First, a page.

Hoping to avoid a tax surprise for 2019? Talk to your accountant before you use the IRS tax withholding calculator.
That’s because user error and failure to consider state and local taxes could result in incorrect adjustments to the income taxes you have withheld at work.
The 2018 tax year brought in a host of changes for filers as they submitted returns under the new Tax Cuts and Jobs Act.
The new legislation roughly doubled the standard deduction, did away with personal exemptions and trimmed individual income tax rates.
Further, the Treasury Department and the IRS also updated the withholding tables that employers use to help deduct the appropriate amount of income tax from workers’ paychecks.
The IRS is hammering out a new Form W-4, which you can use to tailor your income taxes. It’ll be available in time for 2020. The W-4 you’re using for 2019 will be similar to last year’s.
Some filers grappled with smaller refunds and taxes owed, at least partly because they didn’t adjust their withholding for 2018.
“The best time to figure out your W-4 is right after you prepare your taxes,” said Nathan Rigney, lead tax research analyst at the Tax Institute at H&R Block.
“You need to keep in mind that we’re already in April, so you have some catching up to do,” he said.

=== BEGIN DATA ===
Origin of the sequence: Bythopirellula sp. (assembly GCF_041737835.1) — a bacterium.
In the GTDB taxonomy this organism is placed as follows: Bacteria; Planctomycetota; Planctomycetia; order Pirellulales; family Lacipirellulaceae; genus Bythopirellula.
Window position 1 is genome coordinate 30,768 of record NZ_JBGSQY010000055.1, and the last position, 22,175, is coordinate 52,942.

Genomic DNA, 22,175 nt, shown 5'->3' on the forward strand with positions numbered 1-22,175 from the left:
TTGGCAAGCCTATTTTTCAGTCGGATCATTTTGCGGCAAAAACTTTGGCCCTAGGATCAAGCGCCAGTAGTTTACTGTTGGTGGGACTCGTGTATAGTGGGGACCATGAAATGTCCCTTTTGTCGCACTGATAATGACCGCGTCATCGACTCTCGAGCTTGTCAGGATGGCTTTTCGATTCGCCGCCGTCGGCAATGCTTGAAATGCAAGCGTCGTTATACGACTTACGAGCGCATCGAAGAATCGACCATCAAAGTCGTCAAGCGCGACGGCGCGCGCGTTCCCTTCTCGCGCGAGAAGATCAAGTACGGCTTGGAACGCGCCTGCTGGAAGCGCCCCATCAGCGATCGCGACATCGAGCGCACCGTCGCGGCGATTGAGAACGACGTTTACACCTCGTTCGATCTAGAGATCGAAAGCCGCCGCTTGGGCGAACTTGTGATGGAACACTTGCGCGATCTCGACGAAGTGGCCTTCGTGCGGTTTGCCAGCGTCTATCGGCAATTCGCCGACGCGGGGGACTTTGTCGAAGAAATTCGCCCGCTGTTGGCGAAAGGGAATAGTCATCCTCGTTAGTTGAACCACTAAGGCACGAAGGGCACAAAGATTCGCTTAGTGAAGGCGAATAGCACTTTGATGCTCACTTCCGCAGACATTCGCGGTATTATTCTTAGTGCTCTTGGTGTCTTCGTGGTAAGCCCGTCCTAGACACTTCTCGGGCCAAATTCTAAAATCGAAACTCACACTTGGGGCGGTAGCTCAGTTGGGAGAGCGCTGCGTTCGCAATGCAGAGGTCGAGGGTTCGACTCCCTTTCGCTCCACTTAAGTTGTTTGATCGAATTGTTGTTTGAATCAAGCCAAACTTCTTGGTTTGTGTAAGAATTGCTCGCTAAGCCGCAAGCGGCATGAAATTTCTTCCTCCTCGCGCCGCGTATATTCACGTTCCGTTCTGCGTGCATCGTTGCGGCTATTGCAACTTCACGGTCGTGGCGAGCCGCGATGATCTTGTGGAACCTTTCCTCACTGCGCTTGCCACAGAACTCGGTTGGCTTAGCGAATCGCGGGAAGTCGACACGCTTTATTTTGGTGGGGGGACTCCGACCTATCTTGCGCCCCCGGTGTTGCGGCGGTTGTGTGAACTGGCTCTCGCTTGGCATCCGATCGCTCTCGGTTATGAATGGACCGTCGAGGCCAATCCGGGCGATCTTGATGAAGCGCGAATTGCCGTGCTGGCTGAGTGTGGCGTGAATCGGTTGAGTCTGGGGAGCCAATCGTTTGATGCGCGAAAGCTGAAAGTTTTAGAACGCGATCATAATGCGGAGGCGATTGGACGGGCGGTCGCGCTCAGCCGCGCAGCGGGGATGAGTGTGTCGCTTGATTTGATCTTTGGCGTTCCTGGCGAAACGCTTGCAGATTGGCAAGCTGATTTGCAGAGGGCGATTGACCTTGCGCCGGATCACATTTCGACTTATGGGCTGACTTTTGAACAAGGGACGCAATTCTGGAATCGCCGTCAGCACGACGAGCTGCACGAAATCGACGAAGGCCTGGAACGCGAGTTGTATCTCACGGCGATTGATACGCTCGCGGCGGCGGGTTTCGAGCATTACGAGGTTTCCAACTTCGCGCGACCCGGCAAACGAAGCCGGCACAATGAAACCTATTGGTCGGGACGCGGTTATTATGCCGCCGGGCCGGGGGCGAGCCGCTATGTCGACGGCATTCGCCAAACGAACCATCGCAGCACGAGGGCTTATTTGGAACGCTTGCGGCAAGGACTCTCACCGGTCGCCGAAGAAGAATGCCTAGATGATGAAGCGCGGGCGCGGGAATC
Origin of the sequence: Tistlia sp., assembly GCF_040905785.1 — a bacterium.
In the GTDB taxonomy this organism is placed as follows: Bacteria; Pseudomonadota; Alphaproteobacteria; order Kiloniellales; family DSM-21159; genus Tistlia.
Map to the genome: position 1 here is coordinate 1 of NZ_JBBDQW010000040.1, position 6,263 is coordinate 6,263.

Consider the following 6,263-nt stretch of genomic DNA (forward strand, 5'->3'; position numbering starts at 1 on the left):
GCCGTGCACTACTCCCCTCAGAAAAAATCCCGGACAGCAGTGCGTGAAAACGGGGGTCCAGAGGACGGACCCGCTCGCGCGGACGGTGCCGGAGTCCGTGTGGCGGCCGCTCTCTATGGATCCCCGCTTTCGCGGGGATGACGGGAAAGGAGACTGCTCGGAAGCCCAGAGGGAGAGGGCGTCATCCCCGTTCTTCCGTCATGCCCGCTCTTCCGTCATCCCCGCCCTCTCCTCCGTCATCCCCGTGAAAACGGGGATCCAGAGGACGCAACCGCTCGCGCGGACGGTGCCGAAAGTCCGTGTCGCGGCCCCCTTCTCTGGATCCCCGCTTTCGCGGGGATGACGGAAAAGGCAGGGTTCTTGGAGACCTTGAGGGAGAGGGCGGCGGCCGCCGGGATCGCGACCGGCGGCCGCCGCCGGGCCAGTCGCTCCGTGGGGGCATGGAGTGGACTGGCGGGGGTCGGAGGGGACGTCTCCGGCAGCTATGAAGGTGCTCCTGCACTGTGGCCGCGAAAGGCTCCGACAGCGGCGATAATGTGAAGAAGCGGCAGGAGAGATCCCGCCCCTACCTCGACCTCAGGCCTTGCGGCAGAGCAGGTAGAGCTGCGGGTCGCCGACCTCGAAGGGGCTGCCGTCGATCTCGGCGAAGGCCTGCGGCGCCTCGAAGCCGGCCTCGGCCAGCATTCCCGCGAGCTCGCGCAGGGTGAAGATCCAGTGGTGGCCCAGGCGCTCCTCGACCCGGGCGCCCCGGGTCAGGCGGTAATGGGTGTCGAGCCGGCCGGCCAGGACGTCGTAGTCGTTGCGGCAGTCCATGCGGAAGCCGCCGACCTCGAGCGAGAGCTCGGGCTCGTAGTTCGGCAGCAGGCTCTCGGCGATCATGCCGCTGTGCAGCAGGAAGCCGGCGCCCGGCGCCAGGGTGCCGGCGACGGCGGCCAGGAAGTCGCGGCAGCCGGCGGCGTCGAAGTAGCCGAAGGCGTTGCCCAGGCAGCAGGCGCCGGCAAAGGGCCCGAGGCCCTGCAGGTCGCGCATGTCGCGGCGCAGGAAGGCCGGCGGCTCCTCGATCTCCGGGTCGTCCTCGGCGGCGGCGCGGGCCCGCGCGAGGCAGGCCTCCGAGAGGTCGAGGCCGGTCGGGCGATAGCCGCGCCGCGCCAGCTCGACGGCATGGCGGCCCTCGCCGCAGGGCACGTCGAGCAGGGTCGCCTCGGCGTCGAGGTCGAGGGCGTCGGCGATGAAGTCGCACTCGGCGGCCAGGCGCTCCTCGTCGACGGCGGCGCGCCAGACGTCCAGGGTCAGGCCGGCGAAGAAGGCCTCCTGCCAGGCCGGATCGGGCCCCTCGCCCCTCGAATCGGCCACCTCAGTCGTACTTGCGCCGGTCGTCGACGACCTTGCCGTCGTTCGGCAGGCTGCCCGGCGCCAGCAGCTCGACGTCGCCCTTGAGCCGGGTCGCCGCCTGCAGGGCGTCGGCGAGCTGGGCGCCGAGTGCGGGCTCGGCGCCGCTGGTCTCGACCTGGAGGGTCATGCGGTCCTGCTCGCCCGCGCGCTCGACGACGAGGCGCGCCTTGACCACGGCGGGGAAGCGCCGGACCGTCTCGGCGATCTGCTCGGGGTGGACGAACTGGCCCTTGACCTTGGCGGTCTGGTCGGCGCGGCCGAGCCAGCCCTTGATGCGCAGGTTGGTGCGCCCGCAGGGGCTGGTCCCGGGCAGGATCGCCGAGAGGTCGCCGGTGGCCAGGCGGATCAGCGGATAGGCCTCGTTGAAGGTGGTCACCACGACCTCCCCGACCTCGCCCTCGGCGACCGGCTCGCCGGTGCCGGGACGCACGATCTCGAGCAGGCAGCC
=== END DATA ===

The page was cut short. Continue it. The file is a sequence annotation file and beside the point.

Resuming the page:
There’s the catch: Using the IRS withholding calculator alone might not be enough to pinpoint the right amount you should withhold.
“A lot of people don’t understand the line items and you have to make sure you’re accounting for that accurately,” said certified financial planner Debbie J. Freeman, a CPA and director of financial planning at Peak Financial Advisors in Denver.
“Unless you understand taxes, it’s not something you should fully rely on,” she said.
How much income tax your payroll company pulls from your paycheck depends on the number of allowances you claim on Form W-4.
The more allowances you take — you can claim them if you have dependents or if you itemize deductions on your taxes — then the less tax you will have withheld from your pay.
If you withhold too much tax, you’ll get a large refund from Uncle Sam next spring, but you’ve basically given the government an interest-free loan.
If you withhold too little, you’ll end up on the hook for taxes owed.
“If you can take a stab at it, it’s worthwhile to use the calculator, but I worry that people will fill it out wrong, fail to withhold enough and have a surprise next year,” said Chris Benson, a CPA and principal at L.K. Benson & Co. in Towson, Maryland.
Don’t forget state taxes
The biggest catch with the withholding calculator is that it doesn’t tell you how to adjust for state and local taxes.
After crunching the numbers for a New Jersey-based married couple that files jointly and with one dependent, the IRS calculator suggested that the higher-earning spouse claim zero allowances and the lower-earning spouse claim six.
However, that result doesn’t consider the Garden State’s individual income tax rate, which is as high as 10.75%.
“The W-4 is supposed to change your federal withholding, but often employers give you the same allowances on the federal and state side,” Freeman said.